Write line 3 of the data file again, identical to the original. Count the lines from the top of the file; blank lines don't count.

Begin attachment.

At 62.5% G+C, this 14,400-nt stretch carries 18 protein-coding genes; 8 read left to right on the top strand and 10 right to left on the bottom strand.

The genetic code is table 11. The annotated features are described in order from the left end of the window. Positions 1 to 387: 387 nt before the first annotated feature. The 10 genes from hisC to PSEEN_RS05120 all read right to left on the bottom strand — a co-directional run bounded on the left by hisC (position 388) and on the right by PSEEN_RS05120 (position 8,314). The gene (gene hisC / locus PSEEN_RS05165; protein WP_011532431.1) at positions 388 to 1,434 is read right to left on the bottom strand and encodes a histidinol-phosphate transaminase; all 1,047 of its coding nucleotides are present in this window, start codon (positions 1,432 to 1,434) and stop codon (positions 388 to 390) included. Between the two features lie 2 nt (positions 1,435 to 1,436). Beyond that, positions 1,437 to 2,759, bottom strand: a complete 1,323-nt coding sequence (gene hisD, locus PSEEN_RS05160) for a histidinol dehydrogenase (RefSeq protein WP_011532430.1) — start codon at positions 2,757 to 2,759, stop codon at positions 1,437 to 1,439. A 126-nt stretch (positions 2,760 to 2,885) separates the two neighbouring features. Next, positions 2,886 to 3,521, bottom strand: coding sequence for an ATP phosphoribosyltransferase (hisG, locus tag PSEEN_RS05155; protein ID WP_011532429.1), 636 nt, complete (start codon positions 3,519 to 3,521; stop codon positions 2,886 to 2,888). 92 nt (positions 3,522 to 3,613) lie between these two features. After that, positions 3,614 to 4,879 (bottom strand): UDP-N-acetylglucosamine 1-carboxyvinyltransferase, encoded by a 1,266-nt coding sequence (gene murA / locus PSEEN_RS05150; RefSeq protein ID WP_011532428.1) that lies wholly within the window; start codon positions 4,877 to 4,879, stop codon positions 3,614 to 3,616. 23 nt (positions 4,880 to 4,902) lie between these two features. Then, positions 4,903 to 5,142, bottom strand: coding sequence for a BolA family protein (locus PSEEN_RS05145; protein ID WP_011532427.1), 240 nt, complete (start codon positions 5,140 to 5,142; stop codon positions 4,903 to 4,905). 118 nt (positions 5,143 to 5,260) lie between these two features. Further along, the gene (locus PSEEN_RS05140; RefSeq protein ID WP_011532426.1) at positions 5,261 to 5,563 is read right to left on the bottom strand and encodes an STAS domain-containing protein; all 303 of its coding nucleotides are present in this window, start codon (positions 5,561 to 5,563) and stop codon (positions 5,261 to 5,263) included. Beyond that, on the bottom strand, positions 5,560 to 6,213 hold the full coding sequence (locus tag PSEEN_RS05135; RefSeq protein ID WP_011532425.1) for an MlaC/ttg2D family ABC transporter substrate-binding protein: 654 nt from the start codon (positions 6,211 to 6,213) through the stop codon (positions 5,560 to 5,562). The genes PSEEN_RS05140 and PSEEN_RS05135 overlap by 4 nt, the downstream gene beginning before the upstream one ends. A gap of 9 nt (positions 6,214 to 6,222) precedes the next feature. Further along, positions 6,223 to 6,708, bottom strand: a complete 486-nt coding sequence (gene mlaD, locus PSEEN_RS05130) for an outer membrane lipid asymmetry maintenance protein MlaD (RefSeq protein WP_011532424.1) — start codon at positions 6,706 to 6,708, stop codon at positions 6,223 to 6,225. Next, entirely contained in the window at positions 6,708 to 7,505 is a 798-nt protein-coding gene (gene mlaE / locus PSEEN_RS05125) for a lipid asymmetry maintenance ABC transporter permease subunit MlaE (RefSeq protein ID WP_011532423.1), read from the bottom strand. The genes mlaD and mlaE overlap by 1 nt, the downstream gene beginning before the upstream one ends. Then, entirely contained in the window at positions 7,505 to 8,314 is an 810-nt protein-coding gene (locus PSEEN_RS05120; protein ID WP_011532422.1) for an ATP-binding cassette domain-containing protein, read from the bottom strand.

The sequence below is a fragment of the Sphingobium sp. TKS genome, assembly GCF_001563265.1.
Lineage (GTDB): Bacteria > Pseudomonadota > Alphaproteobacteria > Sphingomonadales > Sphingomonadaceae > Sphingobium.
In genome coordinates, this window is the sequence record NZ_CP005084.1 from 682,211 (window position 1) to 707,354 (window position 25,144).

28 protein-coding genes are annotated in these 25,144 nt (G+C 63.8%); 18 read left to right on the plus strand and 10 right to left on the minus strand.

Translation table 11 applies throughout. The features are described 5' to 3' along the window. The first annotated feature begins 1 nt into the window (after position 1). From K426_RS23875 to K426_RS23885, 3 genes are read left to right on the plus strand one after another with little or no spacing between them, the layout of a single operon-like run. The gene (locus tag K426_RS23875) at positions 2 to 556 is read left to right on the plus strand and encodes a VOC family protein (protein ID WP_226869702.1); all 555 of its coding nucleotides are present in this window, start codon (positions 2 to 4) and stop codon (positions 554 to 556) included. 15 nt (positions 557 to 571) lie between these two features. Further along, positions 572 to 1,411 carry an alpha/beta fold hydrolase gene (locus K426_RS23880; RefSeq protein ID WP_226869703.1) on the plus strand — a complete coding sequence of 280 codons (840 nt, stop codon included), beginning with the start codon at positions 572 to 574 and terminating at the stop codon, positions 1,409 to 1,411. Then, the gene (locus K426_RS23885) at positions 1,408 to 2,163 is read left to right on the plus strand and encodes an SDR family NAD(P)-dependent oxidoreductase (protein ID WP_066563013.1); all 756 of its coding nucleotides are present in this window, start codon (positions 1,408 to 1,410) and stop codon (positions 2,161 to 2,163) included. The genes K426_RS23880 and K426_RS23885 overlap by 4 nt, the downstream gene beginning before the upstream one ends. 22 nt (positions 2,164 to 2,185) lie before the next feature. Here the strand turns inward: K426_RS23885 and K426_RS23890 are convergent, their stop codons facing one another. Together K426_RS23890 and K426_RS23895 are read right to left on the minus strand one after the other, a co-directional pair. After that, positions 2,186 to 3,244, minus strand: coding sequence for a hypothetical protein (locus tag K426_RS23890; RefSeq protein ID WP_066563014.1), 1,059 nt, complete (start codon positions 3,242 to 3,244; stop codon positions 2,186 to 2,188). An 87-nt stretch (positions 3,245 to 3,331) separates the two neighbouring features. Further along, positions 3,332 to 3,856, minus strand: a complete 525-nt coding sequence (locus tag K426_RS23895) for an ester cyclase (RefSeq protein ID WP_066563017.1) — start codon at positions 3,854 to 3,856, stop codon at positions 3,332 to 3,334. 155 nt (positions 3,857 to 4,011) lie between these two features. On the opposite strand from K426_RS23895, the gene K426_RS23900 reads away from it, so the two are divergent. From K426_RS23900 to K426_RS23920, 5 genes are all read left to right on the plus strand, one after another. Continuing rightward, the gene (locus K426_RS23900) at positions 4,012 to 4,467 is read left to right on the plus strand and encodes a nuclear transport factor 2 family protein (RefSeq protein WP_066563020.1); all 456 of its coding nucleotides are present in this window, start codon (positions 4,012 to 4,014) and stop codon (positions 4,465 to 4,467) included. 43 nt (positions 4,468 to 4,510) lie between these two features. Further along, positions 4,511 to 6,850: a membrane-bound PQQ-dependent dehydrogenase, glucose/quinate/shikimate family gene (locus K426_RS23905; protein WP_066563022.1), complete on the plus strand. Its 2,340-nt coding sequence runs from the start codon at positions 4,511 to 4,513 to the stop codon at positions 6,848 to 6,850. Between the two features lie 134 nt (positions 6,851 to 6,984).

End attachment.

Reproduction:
The sequence below is a fragment of the Sphingobium sp. TKS genome, assembly GCF_001563265.1.